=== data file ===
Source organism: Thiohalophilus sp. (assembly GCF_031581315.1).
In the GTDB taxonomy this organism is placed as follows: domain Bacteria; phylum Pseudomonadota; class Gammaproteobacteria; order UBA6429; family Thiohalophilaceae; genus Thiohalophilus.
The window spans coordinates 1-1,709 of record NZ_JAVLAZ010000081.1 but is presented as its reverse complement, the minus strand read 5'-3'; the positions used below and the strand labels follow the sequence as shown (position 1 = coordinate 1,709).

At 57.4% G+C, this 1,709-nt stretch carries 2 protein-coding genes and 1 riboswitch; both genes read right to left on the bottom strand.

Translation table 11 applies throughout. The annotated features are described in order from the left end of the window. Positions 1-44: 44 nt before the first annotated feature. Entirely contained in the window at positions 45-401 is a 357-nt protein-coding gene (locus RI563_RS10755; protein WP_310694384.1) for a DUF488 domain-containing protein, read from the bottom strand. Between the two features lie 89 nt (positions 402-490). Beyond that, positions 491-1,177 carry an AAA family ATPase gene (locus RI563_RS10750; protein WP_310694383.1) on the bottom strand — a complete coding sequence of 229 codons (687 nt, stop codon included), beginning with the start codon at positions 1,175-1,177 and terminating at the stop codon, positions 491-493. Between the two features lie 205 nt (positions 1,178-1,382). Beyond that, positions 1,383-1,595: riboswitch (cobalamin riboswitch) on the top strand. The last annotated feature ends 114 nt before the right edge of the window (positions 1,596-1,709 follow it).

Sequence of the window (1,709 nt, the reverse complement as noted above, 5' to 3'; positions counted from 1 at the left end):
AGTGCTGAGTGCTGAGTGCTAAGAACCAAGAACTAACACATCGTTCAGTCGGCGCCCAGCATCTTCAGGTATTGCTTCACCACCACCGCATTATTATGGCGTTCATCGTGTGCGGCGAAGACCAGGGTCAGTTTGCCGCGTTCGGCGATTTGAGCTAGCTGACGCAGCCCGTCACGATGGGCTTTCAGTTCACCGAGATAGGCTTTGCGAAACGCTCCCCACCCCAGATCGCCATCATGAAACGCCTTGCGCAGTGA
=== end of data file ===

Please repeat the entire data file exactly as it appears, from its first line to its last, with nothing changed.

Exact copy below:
Source organism: Thiohalophilus sp. (assembly GCF_031581315.1).
In the GTDB taxonomy this organism is placed as follows: domain Bacteria; phylum Pseudomonadota; class Gammaproteobacteria; order UBA6429; family Thiohalophilaceae; genus Thiohalophilus.
The window spans coordinates 1-1,709 of record NZ_JAVLAZ010000081.1 but is presented as its reverse complement, the minus strand read 5'-3'; the positions used below and the strand labels follow the sequence as shown (position 1 = coordinate 1,709).

At 57.4% G+C, this 1,709-nt stretch carries 2 protein-coding genes and 1 riboswitch; both genes read right to left on the bottom strand.

Translation table 11 applies throughout. The annotated features are described in order from the left end of the window. Positions 1-44: 44 nt before the first annotated feature. Entirely contained in the window at positions 45-401 is a 357-nt protein-coding gene (locus RI563_RS10755; protein WP_310694384.1) for a DUF488 domain-containing protein, read from the bottom strand. Between the two features lie 89 nt (positions 402-490). Beyond that, positions 491-1,177 carry an AAA family ATPase gene (locus RI563_RS10750; protein WP_310694383.1) on the bottom strand — a complete coding sequence of 229 codons (687 nt, stop codon included), beginning with the start codon at positions 1,175-1,177 and terminating at the stop codon, positions 491-493. Between the two features lie 205 nt (positions 1,178-1,382). Beyond that, positions 1,383-1,595: riboswitch (cobalamin riboswitch) on the top strand. The last annotated feature ends 114 nt before the right edge of the window (positions 1,596-1,709 follow it).

Sequence of the window (1,709 nt, the reverse complement as noted above, 5' to 3'; positions counted from 1 at the left end):
AGTGCTGAGTGCTGAGTGCTAAGAACCAAGAACTAACACATCGTTCAGTCGGCGCCCAGCATCTTCAGGTATTGCTTCACCACCACCGCATTATTATGGCGTTCATCGTGTGCGGCGAAGACCAGGGTCAGTTTGCCGCGTTCGGCGATTTGAGCTAGCTGACGCAGCCCGTCACGATGGGCTTTCAGTTCACCGAGATAGGCTTTGCGAAACGCTCCCCACCCCAGATCGCCATCATGAAACGCCTTGCGCAGTGA